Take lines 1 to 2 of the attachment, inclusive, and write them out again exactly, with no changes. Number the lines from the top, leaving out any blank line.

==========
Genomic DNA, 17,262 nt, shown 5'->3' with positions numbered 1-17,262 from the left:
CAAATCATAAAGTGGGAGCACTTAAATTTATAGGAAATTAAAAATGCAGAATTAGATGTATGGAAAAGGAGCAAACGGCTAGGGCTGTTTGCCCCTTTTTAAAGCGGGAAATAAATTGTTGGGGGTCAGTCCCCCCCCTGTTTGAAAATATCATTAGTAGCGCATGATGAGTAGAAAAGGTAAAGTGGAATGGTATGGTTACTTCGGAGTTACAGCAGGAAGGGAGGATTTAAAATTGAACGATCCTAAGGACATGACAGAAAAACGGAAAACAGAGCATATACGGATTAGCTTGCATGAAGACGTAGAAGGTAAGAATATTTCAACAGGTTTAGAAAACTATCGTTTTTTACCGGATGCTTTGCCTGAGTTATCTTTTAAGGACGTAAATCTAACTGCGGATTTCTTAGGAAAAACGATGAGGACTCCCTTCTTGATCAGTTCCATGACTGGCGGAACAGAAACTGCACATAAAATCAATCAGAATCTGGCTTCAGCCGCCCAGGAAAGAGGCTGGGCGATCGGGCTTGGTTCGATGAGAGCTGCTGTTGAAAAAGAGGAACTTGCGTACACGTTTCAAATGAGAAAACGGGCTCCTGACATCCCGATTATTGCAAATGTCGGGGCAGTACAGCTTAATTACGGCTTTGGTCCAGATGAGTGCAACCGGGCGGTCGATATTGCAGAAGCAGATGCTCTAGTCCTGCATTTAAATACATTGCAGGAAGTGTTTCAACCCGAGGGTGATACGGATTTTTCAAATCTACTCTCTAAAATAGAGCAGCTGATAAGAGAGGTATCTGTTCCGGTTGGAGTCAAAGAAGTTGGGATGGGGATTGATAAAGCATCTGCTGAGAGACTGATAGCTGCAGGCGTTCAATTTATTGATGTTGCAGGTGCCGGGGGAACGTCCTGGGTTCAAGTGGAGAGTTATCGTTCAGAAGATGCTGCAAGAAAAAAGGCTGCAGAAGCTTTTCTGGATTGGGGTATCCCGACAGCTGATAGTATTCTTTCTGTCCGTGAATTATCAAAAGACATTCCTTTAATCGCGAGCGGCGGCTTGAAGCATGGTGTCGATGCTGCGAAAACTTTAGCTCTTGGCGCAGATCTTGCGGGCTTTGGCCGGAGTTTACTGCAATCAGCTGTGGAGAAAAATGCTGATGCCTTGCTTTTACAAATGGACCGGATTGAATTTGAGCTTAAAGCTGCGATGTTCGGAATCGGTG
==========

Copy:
Genomic DNA, 17,262 nt, shown 5'->3' with positions numbered 1-17,262 from the left:
CAAATCATAAAGTGGGAGCACTTAAATTTATAGGAAATTAAAAATGCAGAATTAGATGTATGGAAAAGGAGCAAACGGCTAGGGCTGTTTGCCCCTTTTTAAAGCGGGAAATAAATTGTTGGGGGTCAGTCCCCCCCCTGTTTGAAAATATCATTAGTAGCGCATGATGAGTAGAAAAGGTAAAGTGGAATGGTATGGTTACTTCGGAGTTACAGCAGGAAGGGAGGATTTAAAATTGAACGATCCTAAGGACATGACAGAAAAACGGAAAACAGAGCATATACGGATTAGCTTGCATGAAGACGTAGAAGGTAAGAATATTTCAACAGGTTTAGAAAACTATCGTTTTTTACCGGATGCTTTGCCTGAGTTATCTTTTAAGGACGTAAATCTAACTGCGGATTTCTTAGGAAAAACGATGAGGACTCCCTTCTTGATCAGTTCCATGACTGGCGGAACAGAAACTGCACATAAAATCAATCAGAATCTGGCTTCAGCCGCCCAGGAAAGAGGCTGGGCGATCGGGCTTGGTTCGATGAGAGCTGCTGTTGAAAAAGAGGAACTTGCGTACACGTTTCAAATGAGAAAACGGGCTCCTGACATCCCGATTATTGCAAATGTCGGGGCAGTACAGCTTAATTACGGCTTTGGTCCAGATGAGTGCAACCGGGCGGTCGATATTGCAGAAGCAGATGCTCTAGTCCTGCATTTAAATACATTGCAGGAAGTGTTTCAACCCGAGGGTGATACGGATTTTTCAAATCTACTCTCTAAAATAGAGCAGCTGATAAGAGAGGTATCTGTTCCGGTTGGAGTCAAAGAAGTTGGGATGGGGATTGATAAAGCATCTGCTGAGAGACTGATAGCTGCAGGCGTTCAATTTATTGATGTTGCAGGTGCCGGGGGAACGTCCTGGGTTCAAGTGGAGAGTTATCGTTCAGAAGATGCTGCAAGAAAAAAGGCTGCAGAAGCTTTTCTGGATTGGGGTATCCCGACAGCTGATAGTATTCTTTCTGTCCGTGAATTATCAAAAGACATTCCTTTAATCGCGAGCGGCGGCTTGAAGCATGGTGTCGATGCTGCGAAAACTTTAGCTCTTGGCGCAGATCTTGCGGGCTTTGGCCGGAGTTTACTGCAATCAGCTGTGGAGAAAAATGCTGATGCCTTGCTTTTACAAATGGACCGGATTGAATTTGAGCTTAAAGCTGCGATGTTCGGAATCGGTG